After 5 Detroit, which aims to showcase Detroit to young professionals, launched its new Social Club on November 6 at Fountain Bistro with a sold-out crowd of more than 100 people. Since the launch there have been many Social Club gatherings and there are plenty more to come in 2014. Kicking-off January 15, 2014, the Social Club will host events ranging from beer tastings to bowling.
“There is widespread agreement that the City of Detroit and its local business community would benefit greatly if more employees stayed downtown after work to patronize local bars, restaurants and retail establishments. This unique new program aims to make that happen,” said Kerry Doman, founder, After 5 Detroit.
Sponsors for the After 5 Social Club include Blue Cross Blue Shield of Michigan, Meridian Health Plan, City of Detroit Downtown Development Authority, Detroit Economic Growth Corporation, Downtown Detroit Partnership, General Motors and the GM Renaissance Center.
“The After 5 Social Club is a program with which Blue Cross Blue Shield of Michigan and its team members are pleased to participate. Downtown Detroit has wonderful venues in which to work, live and play and After 5 Social Club is a great networking program to continue to expose those venues and opportunities,” said Tricia Keith, senior vice president, corporate secretary and services, Blue Cross Blue Shield of Michigan.
To learn more about After 5 Detroit and attend upcoming Social Club events visit after5detroit.com.
Ken Cockrel has stepped out of his role as Detroit City Council member and into a new role as executive director of the Detroit Future City Implementation Office. Detroit Future City is an initiative to implement creative ideas to transform the city in a coordinated way through a well-researched strategic framework. Launched in early 2013, DFC has 36 pilot projects underway to address neighborhood stabilization, create new “green” infrastructure from underutilized land, and remove blighted structures by “deconstruction” rather than demolition.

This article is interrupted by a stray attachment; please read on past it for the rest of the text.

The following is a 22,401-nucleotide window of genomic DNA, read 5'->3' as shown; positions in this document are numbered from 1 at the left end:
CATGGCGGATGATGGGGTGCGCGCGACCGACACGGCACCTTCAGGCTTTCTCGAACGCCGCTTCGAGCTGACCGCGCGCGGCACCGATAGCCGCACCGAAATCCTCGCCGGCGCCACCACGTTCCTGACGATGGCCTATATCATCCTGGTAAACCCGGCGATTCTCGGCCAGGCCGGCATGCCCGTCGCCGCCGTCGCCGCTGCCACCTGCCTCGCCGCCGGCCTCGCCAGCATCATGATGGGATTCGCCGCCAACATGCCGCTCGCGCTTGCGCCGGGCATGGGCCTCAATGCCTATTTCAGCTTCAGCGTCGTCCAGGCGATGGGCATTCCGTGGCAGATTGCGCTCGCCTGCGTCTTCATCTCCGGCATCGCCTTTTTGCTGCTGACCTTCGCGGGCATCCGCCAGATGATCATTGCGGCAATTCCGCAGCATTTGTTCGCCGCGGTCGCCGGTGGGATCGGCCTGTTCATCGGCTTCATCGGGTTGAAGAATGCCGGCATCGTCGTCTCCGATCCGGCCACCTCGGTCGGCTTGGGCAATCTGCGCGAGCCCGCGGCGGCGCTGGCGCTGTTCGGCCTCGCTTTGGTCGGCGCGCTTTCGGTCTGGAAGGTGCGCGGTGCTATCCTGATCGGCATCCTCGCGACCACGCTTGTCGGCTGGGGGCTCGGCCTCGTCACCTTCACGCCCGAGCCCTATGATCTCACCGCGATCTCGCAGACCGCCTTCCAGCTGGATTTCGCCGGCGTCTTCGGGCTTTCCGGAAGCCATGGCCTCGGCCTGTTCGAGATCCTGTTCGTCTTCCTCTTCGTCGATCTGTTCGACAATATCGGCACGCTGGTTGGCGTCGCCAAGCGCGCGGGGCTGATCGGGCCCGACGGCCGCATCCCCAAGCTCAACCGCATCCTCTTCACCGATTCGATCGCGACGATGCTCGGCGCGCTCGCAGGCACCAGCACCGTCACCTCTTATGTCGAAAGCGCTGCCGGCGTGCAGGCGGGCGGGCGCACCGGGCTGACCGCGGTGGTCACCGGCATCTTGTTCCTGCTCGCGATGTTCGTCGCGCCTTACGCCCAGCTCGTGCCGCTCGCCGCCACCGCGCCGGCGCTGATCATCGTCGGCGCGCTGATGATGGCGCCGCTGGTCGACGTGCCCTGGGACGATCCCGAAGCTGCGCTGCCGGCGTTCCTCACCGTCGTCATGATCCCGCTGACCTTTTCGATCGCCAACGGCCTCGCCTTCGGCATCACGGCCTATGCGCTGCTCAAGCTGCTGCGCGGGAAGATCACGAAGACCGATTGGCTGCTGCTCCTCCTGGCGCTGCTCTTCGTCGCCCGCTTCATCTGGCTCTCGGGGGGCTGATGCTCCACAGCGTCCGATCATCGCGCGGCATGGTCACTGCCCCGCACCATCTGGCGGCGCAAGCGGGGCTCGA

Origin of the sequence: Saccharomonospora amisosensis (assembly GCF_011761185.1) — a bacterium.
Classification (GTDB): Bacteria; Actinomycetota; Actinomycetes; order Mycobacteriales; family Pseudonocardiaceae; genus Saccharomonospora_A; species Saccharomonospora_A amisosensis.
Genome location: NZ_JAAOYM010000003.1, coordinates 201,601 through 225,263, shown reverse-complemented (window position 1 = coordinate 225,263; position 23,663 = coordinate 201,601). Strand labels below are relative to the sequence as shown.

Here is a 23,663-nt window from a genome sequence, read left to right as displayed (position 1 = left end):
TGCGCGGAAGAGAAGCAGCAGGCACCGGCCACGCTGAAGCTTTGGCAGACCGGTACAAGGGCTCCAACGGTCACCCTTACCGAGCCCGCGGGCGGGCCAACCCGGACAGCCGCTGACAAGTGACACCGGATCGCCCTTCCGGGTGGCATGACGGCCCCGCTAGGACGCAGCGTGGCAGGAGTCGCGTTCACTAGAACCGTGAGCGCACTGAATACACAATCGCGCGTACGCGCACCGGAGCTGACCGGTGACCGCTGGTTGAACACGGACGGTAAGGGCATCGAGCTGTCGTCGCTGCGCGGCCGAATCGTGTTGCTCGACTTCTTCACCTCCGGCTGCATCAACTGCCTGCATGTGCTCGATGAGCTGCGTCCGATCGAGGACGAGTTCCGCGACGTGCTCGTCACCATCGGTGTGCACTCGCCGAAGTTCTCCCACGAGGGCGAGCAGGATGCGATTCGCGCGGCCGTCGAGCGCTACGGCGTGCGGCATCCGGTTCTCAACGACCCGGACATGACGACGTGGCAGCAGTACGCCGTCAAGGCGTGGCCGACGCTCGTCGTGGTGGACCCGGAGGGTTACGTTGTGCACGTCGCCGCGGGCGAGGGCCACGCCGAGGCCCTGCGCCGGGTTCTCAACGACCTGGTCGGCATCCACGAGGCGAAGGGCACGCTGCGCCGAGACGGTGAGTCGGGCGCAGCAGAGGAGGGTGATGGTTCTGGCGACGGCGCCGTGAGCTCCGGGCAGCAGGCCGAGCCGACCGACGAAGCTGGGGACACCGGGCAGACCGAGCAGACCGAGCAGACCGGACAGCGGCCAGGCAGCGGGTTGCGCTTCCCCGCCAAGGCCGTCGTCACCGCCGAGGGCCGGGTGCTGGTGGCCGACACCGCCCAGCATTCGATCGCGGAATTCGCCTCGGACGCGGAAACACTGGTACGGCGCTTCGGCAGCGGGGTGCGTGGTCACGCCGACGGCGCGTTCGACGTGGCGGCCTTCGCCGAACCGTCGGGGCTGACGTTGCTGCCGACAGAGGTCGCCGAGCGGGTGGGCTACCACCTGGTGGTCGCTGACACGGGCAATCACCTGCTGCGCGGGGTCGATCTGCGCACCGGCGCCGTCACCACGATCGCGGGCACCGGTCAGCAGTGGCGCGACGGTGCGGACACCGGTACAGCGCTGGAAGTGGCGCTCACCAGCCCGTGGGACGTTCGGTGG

“Detroit is at a pivotal moment in its history and the Detroit Future City Strategic Framework presents us with an exciting opportunity to rethink, reshape and rebuild our city,” said Cockrel. “I am honored to be able to continue serving the residents and neighborhoods of Detroit as we work with our partners to improve the quality of life in Detroit by carrying-out the recommendations of the Strategic Framework.”
With his experience as Council President and Mayor, Cockrel is uniquely qualified to work with all the stakeholders and collaborators that are using Detroit Future City to inform their efforts to revitalize Detroit.
As Cockrel takes on his new responsibilities leading the Implementation Office, Dan Kinkead will serve as Director of Projects; Heidi Alcock will serve as Director of Operations; and Carrie Lewand-Monroe will serve as Director of Policy. The Office has several dozen potential projects in planning stages aside from those already in progress. It also seated a steering committee of community, business, government, non-profit and foundation stakeholders to guide its work. Detroit Economic Growth Association remains the fiduciary for the Office, administering foundation support for its work.
2013 was a remarkable year for economic development in the city of Detroit — all the more remarkable because municipal government filed for bankruptcy in July. Developments in federal court, however, did not stop important progress on DEGC projects that demonstrate strength in a number of important areas: a vibrant Downtown, rebounding retail development, saving and adding manufacturing jobs, revitalized neighborhood businesses, and implementation of a broad strategic framework for future development. Here are a few examples.
General Motors is investing $105 million to upgrade its Detroit-Hamtramck Assembly Plant that builds Chevy Volts and Malibus. The French automotive supplier Faurecia has invested in the joint venture firm, Detroit Manufacturing Systems, which operates a plant in the Gateway Industrial Center. New Center Stamping is adding jobs as it installs a high-efficiency production line. Sakthi Automotive and Hyundai Mobis are manufacturing automotive components under the same roof in Southwest Detroit. These developments demonstrate that Detroit still has the talent and infrastructure for advanced manufacturing; it also shows the city’s attractiveness to investments from overseas.